On a yearly basis, a great many American seniors are told they have Parkinson’s disease, but they don’t. For a number of these patients, the actual diagnosis is a very similar but lesser-known disease: Lewy body dementia, sometimes referred to as dementia with Lewy bodies or DLB. If you’re taking care of elderly parents, understanding DLB is crucial.
Dementia with Lewy bodies affects up to 1.3 million Americans, as reported by the Lewy Body Dementia Association (LBDA). That approximation might be too low since some individuals who’ve been incorrectly diagnosed with Parkinson’s still have not been given the correct diagnosis.
Symptoms for Lewy body dementia and Parkinson’s disease can be quite similar, particularly when they progress, given that they exhibit similar root changes in the brain.
Here are the signs and symptoms you should know about, as reported by the LBDA:
- Worsening dementia – Increasing confusion and reduced attention and executive function are typical. Memory impairment may not be evident in the early stages.
- Recurrent visual hallucinations – These are commonly complicated and elaborate.
- Hallucinations of other senses – Touch or hearing are usually the most frequent.
- REM sleep behavior disorder – This may appear years ahead of the onset of dementia and Parkinson’s.
- Recurring falls and fainting – Includes undetermined loss in consciousness.
- Other psychiatric disruptions – These differ from patient to patient.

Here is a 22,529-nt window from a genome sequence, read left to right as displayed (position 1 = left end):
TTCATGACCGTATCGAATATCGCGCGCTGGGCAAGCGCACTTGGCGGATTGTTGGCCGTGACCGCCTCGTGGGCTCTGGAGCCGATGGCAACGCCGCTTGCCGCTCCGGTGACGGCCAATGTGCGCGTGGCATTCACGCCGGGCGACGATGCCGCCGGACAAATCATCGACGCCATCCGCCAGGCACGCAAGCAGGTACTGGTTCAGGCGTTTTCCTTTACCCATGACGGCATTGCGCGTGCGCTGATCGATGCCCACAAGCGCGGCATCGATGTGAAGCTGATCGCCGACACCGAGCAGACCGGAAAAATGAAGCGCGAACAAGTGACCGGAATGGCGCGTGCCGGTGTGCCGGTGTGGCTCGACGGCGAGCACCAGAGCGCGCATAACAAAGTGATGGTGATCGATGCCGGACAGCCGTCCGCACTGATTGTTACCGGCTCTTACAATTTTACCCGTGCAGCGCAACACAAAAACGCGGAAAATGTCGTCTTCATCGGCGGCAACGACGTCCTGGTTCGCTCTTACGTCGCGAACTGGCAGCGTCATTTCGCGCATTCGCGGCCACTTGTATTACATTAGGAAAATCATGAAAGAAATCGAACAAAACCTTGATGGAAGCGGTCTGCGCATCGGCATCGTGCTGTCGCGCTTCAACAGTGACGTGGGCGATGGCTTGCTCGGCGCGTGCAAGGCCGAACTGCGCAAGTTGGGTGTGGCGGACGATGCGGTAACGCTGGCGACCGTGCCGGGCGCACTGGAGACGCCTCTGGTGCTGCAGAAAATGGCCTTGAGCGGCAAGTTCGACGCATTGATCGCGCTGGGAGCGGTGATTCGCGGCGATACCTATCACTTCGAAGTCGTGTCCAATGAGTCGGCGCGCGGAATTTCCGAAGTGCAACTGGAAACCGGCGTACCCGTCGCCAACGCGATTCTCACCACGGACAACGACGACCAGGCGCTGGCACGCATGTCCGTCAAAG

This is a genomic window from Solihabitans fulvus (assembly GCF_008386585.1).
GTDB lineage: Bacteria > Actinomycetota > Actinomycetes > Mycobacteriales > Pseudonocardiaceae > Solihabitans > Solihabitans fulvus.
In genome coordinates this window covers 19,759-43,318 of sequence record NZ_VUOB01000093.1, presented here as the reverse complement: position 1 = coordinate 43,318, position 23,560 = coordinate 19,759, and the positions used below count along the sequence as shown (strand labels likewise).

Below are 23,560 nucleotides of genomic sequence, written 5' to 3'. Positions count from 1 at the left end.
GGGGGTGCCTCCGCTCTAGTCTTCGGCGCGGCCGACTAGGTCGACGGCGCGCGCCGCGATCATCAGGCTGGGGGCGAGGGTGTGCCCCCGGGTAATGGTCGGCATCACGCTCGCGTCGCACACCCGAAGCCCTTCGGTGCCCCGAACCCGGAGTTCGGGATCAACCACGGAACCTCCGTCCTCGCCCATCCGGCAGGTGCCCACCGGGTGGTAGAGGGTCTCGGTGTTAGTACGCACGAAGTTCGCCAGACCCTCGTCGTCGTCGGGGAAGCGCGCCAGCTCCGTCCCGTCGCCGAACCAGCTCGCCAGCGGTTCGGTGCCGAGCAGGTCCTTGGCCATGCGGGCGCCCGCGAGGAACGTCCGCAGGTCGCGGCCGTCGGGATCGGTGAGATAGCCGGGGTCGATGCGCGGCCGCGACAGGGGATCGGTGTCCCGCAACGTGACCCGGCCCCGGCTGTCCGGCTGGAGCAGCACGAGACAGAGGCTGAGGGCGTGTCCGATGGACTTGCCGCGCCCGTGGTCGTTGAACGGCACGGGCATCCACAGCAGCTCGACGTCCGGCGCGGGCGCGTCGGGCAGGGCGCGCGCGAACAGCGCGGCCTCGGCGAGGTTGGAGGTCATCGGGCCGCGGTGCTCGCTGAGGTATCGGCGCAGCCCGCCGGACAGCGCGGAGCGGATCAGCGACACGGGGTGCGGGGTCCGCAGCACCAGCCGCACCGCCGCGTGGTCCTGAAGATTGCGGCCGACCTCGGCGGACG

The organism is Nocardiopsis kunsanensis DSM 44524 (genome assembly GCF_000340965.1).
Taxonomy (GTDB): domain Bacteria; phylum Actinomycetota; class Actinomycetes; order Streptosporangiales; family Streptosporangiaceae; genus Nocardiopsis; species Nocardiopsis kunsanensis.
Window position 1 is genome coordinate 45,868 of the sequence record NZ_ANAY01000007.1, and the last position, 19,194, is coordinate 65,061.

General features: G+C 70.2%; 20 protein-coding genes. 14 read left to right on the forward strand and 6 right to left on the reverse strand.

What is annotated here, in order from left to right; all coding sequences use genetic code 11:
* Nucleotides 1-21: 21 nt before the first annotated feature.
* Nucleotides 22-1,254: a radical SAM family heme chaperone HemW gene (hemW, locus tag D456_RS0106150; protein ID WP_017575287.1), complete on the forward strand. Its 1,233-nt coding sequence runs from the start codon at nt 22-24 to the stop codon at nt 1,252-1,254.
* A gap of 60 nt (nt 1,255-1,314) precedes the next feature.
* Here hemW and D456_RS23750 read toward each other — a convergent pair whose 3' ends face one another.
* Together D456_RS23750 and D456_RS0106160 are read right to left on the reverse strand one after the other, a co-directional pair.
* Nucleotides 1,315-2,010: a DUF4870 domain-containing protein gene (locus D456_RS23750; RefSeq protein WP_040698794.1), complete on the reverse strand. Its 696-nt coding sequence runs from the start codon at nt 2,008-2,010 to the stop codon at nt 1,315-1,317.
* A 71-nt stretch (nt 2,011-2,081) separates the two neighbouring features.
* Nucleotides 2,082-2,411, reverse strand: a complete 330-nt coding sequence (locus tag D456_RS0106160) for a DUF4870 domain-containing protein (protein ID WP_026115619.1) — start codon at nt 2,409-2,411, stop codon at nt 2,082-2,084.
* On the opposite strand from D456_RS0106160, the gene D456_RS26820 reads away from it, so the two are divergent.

Is the correct diagnosis really essential? Diagnosing DLB swiftly and properly may possibly mean the difference between life and death, according to Howard I. Hurtig, M.D., Chair, Department of Neurology, Pennsylvania Hospital and Elliott Professor of Neurology. Incorrectly treating DLB will not only cause significant negative effects, but can even aggravate symptoms and prevent accurate symptom management.
Some of the confusion among health care professionals comes from the fact that both Lewy body dementia and Parkinson’s disease belong to the same umbrella of Lewy body dementias.
The main difference is in the “one-year rule” associated with cognitive symptoms. Patients with Parkinson’s disease typically do not present cognitive issues until at least a year after movement symptoms begin. DLB is the exact opposite, with cognitive symptoms showing up first for at least a year.
Carolina Hearts Home Care provides high-quality home health care in Raeford and the surrounding area, and respite care services for those taking care of elderly parents. Give us a call at 1-855-277-2005 or fill out our online contact form to arrange for a free home care assessment and to discover more about our dementia home care in Raeford and surrounding areas.